Ramon Llull has a special connection with the number three

Ramon Llull lived in a world where three religions converged: the Christian, Jewish and Muslim. He wrote in three languages: Catalan, Latin and Arabic (although no manuscripts survive in the latter). He used three symbols: the tree, the ladder and geometric figures. He asked for his works to be kept in three places: Paris, Genoa and Mallorca. He wrote a book that had three sages as its central figures, The Book of the Gentile and the Three Sages. It defines the three virtues of the soul: memory, understanding and will. In medieval culture, three is a perfect number that symbolises continuous movement and is also the symbol of the Trinity. To Llull, God was pure movement and the reason why things combined. Three is God.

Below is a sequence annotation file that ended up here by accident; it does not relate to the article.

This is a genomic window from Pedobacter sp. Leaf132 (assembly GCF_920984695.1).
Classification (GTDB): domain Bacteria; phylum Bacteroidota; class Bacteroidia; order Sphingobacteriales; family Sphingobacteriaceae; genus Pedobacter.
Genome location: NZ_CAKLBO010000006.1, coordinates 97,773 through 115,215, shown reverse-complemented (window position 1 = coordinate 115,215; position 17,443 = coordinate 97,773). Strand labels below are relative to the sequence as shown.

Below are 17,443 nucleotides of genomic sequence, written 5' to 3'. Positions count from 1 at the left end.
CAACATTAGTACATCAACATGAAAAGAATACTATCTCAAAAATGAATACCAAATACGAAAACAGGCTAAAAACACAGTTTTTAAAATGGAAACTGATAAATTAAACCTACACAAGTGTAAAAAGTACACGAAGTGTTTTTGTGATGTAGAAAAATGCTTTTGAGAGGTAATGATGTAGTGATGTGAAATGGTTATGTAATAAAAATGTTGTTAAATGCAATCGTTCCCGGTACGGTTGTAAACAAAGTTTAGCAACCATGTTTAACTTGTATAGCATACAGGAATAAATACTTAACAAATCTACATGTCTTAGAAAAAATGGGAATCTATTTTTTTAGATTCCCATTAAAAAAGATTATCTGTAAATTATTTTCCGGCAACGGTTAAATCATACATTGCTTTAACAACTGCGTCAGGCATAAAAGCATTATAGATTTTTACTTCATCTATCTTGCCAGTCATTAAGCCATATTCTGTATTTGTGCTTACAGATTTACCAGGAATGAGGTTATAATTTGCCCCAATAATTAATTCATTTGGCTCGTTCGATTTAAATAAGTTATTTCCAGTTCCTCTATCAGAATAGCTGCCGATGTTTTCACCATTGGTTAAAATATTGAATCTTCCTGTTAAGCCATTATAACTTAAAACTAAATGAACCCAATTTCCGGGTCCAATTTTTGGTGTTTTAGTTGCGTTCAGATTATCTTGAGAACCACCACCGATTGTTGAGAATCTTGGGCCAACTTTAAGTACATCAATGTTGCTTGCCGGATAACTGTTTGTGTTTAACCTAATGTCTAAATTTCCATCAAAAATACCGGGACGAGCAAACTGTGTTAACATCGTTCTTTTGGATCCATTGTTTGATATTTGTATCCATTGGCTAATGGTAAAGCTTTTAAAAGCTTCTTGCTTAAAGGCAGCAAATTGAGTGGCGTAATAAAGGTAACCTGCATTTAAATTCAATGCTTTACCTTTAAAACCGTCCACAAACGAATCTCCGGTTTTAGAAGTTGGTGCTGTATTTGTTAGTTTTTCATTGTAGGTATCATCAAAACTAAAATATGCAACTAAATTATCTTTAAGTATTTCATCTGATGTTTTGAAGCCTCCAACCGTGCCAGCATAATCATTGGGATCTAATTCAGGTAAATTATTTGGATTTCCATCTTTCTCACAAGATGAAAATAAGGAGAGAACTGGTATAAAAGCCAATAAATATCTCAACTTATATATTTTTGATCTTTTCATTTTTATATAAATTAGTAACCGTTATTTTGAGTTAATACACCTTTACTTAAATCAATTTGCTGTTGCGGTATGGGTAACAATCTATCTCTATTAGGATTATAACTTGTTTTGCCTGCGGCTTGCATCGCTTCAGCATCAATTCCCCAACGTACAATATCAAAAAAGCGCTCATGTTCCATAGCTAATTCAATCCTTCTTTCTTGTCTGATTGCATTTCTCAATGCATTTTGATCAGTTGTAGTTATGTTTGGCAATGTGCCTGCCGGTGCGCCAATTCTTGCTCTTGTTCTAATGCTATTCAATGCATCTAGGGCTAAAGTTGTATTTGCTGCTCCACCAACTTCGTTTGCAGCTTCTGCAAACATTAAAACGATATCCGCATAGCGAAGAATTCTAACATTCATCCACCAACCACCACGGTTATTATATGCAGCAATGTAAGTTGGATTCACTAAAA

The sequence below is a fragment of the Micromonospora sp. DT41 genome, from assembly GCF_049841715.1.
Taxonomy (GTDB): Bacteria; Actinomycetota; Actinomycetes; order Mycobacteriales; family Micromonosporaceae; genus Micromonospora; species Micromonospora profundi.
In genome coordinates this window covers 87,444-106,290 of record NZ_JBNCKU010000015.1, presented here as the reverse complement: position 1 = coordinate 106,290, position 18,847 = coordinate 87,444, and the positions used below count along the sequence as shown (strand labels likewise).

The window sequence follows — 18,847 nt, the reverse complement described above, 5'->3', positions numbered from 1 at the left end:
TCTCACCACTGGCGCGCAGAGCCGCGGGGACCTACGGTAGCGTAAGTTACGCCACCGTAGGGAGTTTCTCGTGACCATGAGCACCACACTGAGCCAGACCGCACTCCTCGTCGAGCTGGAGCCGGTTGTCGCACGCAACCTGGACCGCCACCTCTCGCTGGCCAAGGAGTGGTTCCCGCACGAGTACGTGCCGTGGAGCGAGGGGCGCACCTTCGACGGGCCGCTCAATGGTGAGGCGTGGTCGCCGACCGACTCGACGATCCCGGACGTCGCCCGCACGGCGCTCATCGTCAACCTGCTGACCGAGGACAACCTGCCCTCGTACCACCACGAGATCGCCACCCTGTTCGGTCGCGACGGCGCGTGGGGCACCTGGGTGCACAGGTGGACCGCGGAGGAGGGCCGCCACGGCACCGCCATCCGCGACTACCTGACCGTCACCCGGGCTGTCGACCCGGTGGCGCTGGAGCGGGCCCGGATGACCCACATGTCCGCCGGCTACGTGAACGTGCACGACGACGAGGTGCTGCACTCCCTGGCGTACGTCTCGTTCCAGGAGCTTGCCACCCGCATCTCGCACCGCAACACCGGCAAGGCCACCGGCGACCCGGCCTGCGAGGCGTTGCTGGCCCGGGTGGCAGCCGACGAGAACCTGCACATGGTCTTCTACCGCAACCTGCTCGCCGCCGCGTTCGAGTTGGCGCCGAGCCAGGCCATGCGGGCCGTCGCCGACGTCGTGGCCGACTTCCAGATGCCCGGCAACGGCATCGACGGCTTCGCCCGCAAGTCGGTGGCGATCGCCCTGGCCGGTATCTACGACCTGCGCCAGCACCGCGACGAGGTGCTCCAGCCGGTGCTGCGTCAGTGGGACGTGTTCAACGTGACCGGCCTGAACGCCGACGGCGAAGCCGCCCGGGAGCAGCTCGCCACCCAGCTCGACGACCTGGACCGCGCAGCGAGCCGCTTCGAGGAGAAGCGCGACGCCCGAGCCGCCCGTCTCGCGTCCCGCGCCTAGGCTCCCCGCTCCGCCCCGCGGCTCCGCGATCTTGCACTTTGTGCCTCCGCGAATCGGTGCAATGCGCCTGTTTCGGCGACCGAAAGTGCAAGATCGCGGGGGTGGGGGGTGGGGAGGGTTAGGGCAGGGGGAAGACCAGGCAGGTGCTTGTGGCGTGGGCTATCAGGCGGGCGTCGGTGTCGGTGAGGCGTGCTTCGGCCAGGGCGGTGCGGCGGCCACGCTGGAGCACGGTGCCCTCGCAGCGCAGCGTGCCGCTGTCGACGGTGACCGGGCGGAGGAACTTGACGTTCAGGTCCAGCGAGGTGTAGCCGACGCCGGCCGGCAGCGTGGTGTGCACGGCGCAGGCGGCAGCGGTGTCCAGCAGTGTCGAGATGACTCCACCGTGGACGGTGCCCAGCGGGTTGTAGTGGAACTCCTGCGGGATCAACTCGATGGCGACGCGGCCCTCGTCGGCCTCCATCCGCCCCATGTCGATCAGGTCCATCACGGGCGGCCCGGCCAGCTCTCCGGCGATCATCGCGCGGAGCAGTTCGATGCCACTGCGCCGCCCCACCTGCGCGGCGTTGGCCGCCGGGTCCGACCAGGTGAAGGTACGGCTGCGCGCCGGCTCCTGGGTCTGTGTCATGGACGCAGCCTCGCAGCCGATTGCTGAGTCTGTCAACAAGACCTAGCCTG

Ramon Llull worked in every literary genre

Spending one’s entire life writing the “best book in the world”, as he defined it, may have been a little boring. That’s why Llull chose to put across his message in every possible way. He wrote a book on mysticism (Book of Contemplation), a novel (Felix or the Book of Wonders) and a chivalresque novel (Book of the Order of Chivalry), poetry (Song of Ramon), a book of grammar (New Rhetoric), a book of aphorisms, the Book of the Lover and the Beloved, a treatise on astronomy and, first and foremost, works on philosophy, such as the Ars Magna. And not forgetting his troubadour poems, none of which survive.

Unbeknown to him, Ramon Llull invented the calculator (and, in passing, the web)